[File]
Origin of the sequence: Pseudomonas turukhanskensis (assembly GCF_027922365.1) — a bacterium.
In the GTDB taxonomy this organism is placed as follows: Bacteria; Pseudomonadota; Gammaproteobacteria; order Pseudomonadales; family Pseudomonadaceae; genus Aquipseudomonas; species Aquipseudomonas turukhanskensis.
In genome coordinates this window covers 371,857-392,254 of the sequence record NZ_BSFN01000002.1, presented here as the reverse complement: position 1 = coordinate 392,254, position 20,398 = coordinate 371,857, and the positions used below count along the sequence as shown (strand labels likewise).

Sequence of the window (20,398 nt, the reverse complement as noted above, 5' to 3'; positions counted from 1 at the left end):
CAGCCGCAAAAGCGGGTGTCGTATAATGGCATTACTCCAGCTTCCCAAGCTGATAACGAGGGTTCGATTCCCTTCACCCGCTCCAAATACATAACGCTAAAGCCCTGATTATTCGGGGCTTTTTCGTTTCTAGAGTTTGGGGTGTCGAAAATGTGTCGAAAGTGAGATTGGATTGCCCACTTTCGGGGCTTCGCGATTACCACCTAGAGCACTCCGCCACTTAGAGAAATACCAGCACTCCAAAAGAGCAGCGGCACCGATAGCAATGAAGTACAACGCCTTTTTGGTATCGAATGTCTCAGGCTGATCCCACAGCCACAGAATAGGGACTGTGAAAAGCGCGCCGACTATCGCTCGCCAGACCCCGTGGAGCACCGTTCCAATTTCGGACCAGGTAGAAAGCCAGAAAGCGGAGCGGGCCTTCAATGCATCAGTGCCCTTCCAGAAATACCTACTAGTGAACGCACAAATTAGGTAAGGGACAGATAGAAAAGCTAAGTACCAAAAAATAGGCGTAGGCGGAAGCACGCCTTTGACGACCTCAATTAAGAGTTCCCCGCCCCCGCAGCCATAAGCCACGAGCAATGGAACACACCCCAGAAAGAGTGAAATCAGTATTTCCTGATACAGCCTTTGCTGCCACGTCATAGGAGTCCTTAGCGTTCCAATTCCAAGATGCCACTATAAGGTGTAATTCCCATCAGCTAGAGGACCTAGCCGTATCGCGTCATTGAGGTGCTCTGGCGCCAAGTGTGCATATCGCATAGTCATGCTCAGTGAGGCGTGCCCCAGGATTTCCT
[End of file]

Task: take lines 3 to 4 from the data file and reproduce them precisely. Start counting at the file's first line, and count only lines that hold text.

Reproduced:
In genome coordinates this window covers 371,857-392,254 of the sequence record NZ_BSFN01000002.1, presented here as the reverse complement: position 1 = coordinate 392,254, position 20,398 = coordinate 371,857, and the positions used below count along the sequence as shown (strand labels likewise).

Sequence of the window (20,398 nt, the reverse complement as noted above, 5' to 3'; positions counted from 1 at the left end):